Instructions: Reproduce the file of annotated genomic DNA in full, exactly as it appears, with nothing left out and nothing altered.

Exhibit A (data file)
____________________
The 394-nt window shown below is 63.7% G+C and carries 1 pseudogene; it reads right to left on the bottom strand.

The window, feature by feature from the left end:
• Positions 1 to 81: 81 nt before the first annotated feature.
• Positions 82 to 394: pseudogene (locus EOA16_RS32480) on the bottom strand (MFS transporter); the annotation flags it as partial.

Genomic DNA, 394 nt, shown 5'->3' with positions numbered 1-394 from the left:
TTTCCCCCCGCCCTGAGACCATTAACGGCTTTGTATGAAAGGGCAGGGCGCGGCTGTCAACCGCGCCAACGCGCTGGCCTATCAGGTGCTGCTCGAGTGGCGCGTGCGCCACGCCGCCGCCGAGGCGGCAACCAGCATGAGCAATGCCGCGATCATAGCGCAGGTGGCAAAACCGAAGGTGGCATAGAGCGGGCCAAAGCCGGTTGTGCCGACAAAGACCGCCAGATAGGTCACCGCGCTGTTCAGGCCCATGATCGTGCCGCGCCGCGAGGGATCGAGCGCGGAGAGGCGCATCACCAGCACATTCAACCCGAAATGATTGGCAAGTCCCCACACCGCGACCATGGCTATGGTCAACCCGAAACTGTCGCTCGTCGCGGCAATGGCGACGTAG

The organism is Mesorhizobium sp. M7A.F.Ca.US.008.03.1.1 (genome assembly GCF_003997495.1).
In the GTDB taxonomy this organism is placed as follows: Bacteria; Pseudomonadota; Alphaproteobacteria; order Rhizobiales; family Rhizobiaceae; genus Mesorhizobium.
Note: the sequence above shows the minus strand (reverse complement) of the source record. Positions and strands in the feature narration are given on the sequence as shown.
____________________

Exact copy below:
The 394-nt window shown below is 63.7% G+C and carries 1 pseudogene; it reads right to left on the bottom strand.

The window, feature by feature from the left end:
• Positions 1 to 81: 81 nt before the first annotated feature.
• Positions 82 to 394: pseudogene (locus EOA16_RS32480) on the bottom strand (MFS transporter); the annotation flags it as partial.

Genomic DNA, 394 nt, shown 5'->3' with positions numbered 1-394 from the left:
TTTCCCCCCGCCCTGAGACCATTAACGGCTTTGTATGAAAGGGCAGGGCGCGGCTGTCAACCGCGCCAACGCGCTGGCCTATCAGGTGCTGCTCGAGTGGCGCGTGCGCCACGCCGCCGCCGAGGCGGCAACCAGCATGAGCAATGCCGCGATCATAGCGCAGGTGGCAAAACCGAAGGTGGCATAGAGCGGGCCAAAGCCGGTTGTGCCGACAAAGACCGCCAGATAGGTCACCGCGCTGTTCAGGCCCATGATCGTGCCGCGCCGCGAGGGATCGAGCGCGGAGAGGCGCATCACCAGCACATTCAACCCGAAATGATTGGCAAGTCCCCACACCGCGACCATGGCTATGGTCAACCCGAAACTGTCGCTCGTCGCGGCAATGGCGACGTAG

The organism is Mesorhizobium sp. M7A.F.Ca.US.008.03.1.1 (genome assembly GCF_003997495.1).
In the GTDB taxonomy this organism is placed as follows: Bacteria; Pseudomonadota; Alphaproteobacteria; order Rhizobiales; family Rhizobiaceae; genus Mesorhizobium.
Note: the sequence above shows the minus strand (reverse complement) of the source record. Positions and strands in the feature narration are given on the sequence as shown.